Conservatives may have a new talking point in their crusade to downsize the food stamp program. And it's even more absurd than the previous ones.
Budget sequestration was supposed to cause all sorts of disruptions, the kind that would get the attention of middle class voters. It didn’t. And for that reason most of the media stopped paying attention. But the cuts are very real, and so are the effects. Government workers are dealing with furloughs.
Obamacare critics keep insisting that Obamacare is a bad deal for most people buying insurance on their own. And a big reason is that they don't think much of the subsidies.
The headline was splashed across the top of the Drudge Report this morning: “Obamacare Cost Caps Delayed Until 2015.” The link went to a New York Times story about another Obamacare regulatory decision—in this case, a ruling that some employers have one more year before they must comply with one of the law’s key consumer protections.
First they said Obamacare would create death panels. Then they said the law would cover undocumented immigrants. Now they’re saying President Barack Obama gave Congress a special exemption, so that lawmakers and their staff members aren’t subject to the law.
President Obama got pretty worked up about his health care law during Friday’s press conference. And it's not surprising.
The Tea Party movement got its start in February, 2009, when CNBC commentator Rick Santelli stood on the floor of the Chicago Mercantile Exchange and went on a rant about government bailouts. But the movement didn’t really establish itself as a political force until that August, when conservative activists confronted Democratic lawmakers at town hall meetings across the country, in order to denounce health care reform.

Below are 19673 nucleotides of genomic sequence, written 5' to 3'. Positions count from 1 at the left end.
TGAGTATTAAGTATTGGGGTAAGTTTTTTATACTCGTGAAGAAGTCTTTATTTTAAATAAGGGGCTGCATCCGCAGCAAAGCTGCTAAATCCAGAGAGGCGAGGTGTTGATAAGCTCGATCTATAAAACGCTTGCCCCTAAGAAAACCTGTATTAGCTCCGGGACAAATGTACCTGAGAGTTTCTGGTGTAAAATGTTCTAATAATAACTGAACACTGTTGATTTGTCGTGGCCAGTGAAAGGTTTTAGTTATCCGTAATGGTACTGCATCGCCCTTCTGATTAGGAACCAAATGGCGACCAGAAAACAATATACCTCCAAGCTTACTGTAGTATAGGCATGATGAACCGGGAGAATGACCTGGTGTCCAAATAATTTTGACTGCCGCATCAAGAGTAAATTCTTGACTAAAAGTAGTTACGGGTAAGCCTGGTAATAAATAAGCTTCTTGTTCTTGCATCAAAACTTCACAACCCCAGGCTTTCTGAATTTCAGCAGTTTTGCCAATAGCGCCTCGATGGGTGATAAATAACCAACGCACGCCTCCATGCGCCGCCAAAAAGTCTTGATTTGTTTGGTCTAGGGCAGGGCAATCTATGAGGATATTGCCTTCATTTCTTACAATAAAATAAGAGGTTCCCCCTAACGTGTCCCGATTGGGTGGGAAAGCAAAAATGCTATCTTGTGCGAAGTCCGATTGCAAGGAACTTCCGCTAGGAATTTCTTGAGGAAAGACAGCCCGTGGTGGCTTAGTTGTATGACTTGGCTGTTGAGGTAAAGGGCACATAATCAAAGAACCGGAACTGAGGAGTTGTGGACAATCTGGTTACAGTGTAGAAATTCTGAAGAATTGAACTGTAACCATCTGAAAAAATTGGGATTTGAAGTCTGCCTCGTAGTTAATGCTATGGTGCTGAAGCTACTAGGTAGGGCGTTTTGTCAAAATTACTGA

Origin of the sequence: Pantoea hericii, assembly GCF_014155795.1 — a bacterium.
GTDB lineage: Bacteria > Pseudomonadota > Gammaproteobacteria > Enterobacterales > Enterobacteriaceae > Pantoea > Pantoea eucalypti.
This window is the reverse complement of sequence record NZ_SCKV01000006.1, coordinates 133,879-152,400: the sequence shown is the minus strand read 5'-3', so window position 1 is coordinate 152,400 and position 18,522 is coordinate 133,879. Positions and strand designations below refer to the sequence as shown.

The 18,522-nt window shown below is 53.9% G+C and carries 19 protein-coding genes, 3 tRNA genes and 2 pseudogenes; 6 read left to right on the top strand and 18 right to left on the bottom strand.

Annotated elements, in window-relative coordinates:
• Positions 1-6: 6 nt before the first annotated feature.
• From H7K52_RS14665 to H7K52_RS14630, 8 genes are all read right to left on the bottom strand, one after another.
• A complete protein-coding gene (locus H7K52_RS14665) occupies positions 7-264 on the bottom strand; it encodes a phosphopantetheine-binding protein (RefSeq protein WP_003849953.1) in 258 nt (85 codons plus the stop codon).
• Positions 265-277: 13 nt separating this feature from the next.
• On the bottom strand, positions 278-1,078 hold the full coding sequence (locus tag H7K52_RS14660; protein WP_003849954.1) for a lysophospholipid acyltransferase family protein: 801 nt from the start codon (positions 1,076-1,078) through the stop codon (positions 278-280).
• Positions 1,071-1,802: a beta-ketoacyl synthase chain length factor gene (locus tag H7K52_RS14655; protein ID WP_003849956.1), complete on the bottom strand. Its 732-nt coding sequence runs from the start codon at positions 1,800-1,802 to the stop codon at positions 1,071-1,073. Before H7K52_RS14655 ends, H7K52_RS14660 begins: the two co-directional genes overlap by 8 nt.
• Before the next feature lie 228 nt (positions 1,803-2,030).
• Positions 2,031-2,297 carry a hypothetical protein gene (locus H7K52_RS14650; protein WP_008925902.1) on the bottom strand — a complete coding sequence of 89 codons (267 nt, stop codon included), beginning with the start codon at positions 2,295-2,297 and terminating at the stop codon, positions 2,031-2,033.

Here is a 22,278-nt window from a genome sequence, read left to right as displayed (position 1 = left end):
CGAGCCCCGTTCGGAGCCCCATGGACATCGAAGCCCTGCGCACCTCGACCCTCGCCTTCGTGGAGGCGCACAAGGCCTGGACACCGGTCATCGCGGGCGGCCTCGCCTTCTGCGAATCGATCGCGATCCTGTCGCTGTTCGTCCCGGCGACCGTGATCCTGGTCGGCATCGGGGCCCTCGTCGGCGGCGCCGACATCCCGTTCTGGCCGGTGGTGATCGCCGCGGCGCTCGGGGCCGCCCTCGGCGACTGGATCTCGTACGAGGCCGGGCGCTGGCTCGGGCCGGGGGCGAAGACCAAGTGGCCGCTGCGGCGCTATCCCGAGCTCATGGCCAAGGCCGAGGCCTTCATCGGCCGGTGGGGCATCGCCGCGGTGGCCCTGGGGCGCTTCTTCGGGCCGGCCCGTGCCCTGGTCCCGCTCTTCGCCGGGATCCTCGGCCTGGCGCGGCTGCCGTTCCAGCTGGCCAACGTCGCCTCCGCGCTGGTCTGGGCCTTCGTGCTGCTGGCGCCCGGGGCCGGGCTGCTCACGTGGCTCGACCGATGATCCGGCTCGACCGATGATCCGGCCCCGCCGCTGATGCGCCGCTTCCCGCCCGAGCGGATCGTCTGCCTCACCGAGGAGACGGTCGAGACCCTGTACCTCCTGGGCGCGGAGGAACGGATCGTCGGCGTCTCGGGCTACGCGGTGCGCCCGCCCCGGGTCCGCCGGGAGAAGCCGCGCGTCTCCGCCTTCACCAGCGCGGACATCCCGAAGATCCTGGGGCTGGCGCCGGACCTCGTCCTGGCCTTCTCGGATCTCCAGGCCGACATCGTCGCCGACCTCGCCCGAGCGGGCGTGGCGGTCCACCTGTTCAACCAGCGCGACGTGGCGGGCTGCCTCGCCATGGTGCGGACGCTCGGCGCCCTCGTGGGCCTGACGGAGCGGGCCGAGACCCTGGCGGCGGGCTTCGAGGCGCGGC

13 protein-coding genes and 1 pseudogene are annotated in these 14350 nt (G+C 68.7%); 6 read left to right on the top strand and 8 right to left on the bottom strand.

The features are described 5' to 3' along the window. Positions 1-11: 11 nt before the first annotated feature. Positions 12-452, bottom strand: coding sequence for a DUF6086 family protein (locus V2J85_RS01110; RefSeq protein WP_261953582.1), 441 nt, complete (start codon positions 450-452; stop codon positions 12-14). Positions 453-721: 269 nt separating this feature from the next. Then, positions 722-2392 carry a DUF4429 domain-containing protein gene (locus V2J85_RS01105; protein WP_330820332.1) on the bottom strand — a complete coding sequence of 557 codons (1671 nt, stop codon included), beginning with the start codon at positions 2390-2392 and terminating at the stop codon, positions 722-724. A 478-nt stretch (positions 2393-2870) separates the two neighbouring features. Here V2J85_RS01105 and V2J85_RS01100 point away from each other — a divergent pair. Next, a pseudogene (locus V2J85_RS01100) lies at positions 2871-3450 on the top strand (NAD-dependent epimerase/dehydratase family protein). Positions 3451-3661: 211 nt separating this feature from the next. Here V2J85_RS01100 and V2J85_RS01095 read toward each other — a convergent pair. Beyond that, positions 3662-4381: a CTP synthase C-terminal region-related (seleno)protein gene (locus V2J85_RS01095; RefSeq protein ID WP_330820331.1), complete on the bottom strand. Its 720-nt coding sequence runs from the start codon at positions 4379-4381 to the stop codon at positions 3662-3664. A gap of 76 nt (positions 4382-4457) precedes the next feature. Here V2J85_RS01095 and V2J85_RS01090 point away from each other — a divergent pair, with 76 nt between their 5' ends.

By now, you may have heard of the campaign to undermine Obamacare that the conservative group FreedomWorks is running. If not, read Sarah Kliff's article on it in the Washington Post. The article will take you inside the "Obamacare resistance," as she calls it, where leaders are printing up fake Obamacare cards and urging young people to burn them in protest.
You’re a 26-year-old single dude, holding down a pair of part-time jobs tending bar and painting houses, and making about $24,000 a year. Thanks to Obamacare, you can finally get decent health insurance, just like people with full-time jobs at large companies do. But when you go online to check out your options, you see that even the cheapest “bronze” plan, which has high deductibles and co-payments, will cost you about $100 a month. Obamacare’s penalty for carrying no insurance next year is less than one-tenth of that. Do you buy the insurance anyway?
One reason so many Americans tolerate inequality is their belief that it’s not a permanent condition. Yes, you might start out life without a lot of money. But if you work hard and play by the rules, then you’ll get ahead. You might never become a millionaire, but you’ll still find your way into the middle class. And then your kids will have a shot to do even better. Experts call this income mobility. The rest of us call it "the American dream."